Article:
Band-tailed pigeons are probably the second most sought after species on the forest during their winter migrations down the coast stopping to forage in the oak woodlands and pinyon pine stands. Some resident populations occur in oak woodlands of some of the coastal portions of the forest with perennial water supplies. These pigeons favor pinyon nuts but in poor pinyon years will shift to acorns, toyon or madrone berries where abundant. The Monterey and Santa Lucia Districts tend to have the greatest harvest with major hunting areas on the coast ridge in Monterey and oak-woodlands of the Santa Lucia district.

Dove populations are generally low on the forest with the primary habitat occurring on the Mt. Pinos District. Generally low seed crop densities and a lack of flat open area limits dove habitat.

Chukar is another introduced species which has only a marginal population in the Mt. Pinos Ranger District of the forest. Additional plantings along with water developments could improve the numbers of Chukar.

Turkey populations in Los Padres currently average around 300-500 birds. This small population is constituted primarily of the outer edge of dispersals from populations planted on adjacent private lands starting in the l940's. The generally poor success of those transplants are believed to be due to the poor adaptability of the hybrid Merriams-domestic stock used and the small numbers transplanted. More recently transplants conducted in the Santa Barbara County portion of the Santa Lucia District, using Rio Grande subspecies, have been relatively successful with good production of young birds in the past few years. Added transplants are planned for this and other suitable habitat areas on the forest.

Waterfowl populations on Los Padres are very limited in both numbers and species diversity due to the limited habitat available and in being out of the mainstream of the Pacific flyway. Due to this very limited supply, waterfowl hunting is essentially nonexistent. Since the development of large reservoirs and good food supplies is not within the foreseeable future, there is little chance that future populations will be enhanced.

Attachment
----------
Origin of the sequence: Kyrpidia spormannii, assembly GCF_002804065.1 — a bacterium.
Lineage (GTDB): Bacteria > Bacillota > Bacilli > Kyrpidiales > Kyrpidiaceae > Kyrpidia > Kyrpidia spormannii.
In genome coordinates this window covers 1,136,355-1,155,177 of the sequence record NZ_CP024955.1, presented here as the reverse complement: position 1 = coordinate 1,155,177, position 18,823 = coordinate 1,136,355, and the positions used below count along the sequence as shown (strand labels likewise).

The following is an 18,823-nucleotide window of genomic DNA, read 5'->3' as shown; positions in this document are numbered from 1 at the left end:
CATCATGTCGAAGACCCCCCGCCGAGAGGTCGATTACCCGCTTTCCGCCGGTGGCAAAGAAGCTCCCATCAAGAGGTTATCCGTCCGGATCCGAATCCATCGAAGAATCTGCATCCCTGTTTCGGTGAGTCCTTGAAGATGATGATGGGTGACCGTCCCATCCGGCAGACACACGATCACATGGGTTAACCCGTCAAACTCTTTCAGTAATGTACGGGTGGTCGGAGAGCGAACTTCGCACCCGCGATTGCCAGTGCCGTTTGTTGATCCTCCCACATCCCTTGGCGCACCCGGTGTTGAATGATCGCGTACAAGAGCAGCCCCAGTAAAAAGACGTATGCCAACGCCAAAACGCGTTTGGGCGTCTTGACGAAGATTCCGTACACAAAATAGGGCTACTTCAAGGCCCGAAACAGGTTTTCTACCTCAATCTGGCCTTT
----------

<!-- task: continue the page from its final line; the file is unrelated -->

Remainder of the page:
The vast majority of wildlife species in Los Padres National Forest are nongame animals. There are some 307 species of birds, 70 mammals, 34 reptiles and 14 amphibians which constitute this nongame group.

Marine Birds and Mammals
Included among the non-game group are the marine birds and mammals which occur along the coastal area of the Monterey District. Included in the group are the sea lions, seals, sea otters and various dolphins and whales which travel within the near shore waters and such seabirds as western gulls, cormorants, pigeon, guillemots, and various shorebirds. Although little can be done by the forest to directly manage habitat for these species it may at times be necessary to restrict public use of some sensitive coastal areas such as some of the coastal rocks used as breeding sites by seabirds or haul out areas by the seals or sea lions. Included in this marine group are such threatened or endangered species as the sea otter and brown pelican.

Nature & Science

  • Animals
    The varied habitats and topography of Los Padres provide permanent or transitory refuge for some 468 species of fish and wildlife.
  • Plants
    Los Padres National Forest is one of the most botanically diverse National Forests in the United States.
  • Geology
    Geology determines the landscape around you, from the ground that you stand on to the mountains or ocean in the distance.
  • Sudden Oak Death
    An aggressive disease called "Sudden Oak Death" (SOD) is killing our native oaks in many areas along the California coast, including Big Sur.
  • Threatened, Endangered or Sensitive Species
    The forest provides habitat to over 46 sensitive, threatened or endangered species.
  • Plants of the Mt. Pinos Summit
    A list of ferns, conifers, and flowering plants that occur on the Mount Pinos summit above the 8,500 foot elevation contour.